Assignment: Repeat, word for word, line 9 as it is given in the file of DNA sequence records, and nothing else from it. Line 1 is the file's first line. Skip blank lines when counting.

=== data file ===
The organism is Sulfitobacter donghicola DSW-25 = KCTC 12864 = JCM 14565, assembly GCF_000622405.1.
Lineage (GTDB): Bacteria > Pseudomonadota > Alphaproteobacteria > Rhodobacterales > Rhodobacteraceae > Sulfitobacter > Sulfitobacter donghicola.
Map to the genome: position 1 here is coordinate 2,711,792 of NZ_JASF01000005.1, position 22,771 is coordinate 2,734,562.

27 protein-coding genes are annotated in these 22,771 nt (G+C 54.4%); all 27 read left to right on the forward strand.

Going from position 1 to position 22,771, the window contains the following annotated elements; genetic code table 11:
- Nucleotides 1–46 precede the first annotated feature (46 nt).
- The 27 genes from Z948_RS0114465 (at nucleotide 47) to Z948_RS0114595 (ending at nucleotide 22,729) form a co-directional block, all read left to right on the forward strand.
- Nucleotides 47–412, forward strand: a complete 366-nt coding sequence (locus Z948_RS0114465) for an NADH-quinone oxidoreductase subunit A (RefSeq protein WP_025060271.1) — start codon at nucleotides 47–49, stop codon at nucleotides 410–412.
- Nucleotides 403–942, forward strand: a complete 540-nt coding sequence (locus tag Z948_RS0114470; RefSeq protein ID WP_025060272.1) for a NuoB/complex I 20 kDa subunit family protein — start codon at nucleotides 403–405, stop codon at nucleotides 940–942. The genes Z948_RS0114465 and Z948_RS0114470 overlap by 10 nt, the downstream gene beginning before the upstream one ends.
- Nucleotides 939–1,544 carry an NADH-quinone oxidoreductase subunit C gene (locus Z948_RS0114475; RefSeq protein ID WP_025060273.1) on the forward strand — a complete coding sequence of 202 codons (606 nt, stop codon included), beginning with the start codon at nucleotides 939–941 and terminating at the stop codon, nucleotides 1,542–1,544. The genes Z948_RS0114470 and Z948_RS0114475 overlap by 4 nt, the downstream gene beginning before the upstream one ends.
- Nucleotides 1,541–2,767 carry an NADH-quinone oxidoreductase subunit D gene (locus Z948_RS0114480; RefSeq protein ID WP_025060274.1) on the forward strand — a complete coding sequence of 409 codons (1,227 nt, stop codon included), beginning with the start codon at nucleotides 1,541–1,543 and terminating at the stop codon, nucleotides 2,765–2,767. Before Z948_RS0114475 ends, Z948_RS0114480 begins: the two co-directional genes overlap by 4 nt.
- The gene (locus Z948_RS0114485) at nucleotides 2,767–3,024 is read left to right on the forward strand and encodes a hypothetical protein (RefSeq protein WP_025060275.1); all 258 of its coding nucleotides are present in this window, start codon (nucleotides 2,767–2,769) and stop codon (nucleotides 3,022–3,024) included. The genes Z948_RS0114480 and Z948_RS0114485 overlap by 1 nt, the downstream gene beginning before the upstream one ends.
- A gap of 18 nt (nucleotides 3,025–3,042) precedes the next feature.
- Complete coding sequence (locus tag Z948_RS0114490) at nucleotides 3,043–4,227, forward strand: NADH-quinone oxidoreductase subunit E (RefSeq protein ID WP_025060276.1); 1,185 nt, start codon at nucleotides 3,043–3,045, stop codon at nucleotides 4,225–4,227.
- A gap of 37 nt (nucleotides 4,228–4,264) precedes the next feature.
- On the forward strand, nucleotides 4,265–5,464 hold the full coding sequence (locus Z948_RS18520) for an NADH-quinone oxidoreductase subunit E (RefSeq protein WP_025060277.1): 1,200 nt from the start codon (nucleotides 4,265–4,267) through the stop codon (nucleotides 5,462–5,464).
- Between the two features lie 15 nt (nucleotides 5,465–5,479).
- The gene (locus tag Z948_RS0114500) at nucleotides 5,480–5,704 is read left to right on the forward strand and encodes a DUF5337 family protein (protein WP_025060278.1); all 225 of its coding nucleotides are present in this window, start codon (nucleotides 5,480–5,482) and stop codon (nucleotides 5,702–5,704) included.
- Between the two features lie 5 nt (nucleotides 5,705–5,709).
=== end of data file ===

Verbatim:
- Nucleotides 403–942, forward strand: a complete 540-nt coding sequence (locus tag Z948_RS0114470; RefSeq protein ID WP_025060272.1) for a NuoB/complex I 20 kDa subunit family protein — start codon at nucleotides 403–405, stop codon at nucleotides 940–942. The genes Z948_RS0114465 and Z948_RS0114470 overlap by 10 nt, the downstream gene beginning before the upstream one ends.